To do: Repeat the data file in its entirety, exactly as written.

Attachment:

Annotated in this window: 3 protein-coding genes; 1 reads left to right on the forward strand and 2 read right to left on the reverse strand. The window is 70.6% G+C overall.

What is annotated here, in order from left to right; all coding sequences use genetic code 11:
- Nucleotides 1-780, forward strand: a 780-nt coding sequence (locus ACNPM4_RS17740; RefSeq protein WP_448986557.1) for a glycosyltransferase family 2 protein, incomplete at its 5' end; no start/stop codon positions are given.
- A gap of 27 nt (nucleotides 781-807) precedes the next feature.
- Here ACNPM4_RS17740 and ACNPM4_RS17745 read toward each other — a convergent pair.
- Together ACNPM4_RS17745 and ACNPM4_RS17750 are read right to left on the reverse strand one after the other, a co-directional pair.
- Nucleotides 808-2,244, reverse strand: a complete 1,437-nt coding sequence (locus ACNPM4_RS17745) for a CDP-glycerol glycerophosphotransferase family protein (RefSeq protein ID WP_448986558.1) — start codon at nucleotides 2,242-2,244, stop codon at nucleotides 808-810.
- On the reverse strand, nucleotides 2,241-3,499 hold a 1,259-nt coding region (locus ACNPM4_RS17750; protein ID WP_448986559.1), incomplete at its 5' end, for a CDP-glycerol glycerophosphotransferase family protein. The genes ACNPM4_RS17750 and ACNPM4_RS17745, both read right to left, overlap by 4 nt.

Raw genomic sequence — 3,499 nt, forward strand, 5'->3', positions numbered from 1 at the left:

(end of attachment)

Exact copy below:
Annotated in this window: 3 protein-coding genes; 1 reads left to right on the forward strand and 2 read right to left on the reverse strand. The window is 70.6% G+C overall.

What is annotated here, in order from left to right; all coding sequences use genetic code 11:
- Nucleotides 1-780, forward strand: a 780-nt coding sequence (locus ACNPM4_RS17740; RefSeq protein WP_448986557.1) for a glycosyltransferase family 2 protein, incomplete at its 5' end; no start/stop codon positions are given.
- A gap of 27 nt (nucleotides 781-807) precedes the next feature.
- Here ACNPM4_RS17740 and ACNPM4_RS17745 read toward each other — a convergent pair.
- Together ACNPM4_RS17745 and ACNPM4_RS17750 are read right to left on the reverse strand one after the other, a co-directional pair.
- Nucleotides 808-2,244, reverse strand: a complete 1,437-nt coding sequence (locus ACNPM4_RS17745) for a CDP-glycerol glycerophosphotransferase family protein (RefSeq protein ID WP_448986558.1) — start codon at nucleotides 2,242-2,244, stop codon at nucleotides 808-810.
- On the reverse strand, nucleotides 2,241-3,499 hold a 1,259-nt coding region (locus ACNPM4_RS17750; protein ID WP_448986559.1), incomplete at its 5' end, for a CDP-glycerol glycerophosphotransferase family protein. The genes ACNPM4_RS17750 and ACNPM4_RS17745, both read right to left, overlap by 4 nt.

Raw genomic sequence — 3,499 nt, forward strand, 5'->3', positions numbered from 1 at the left: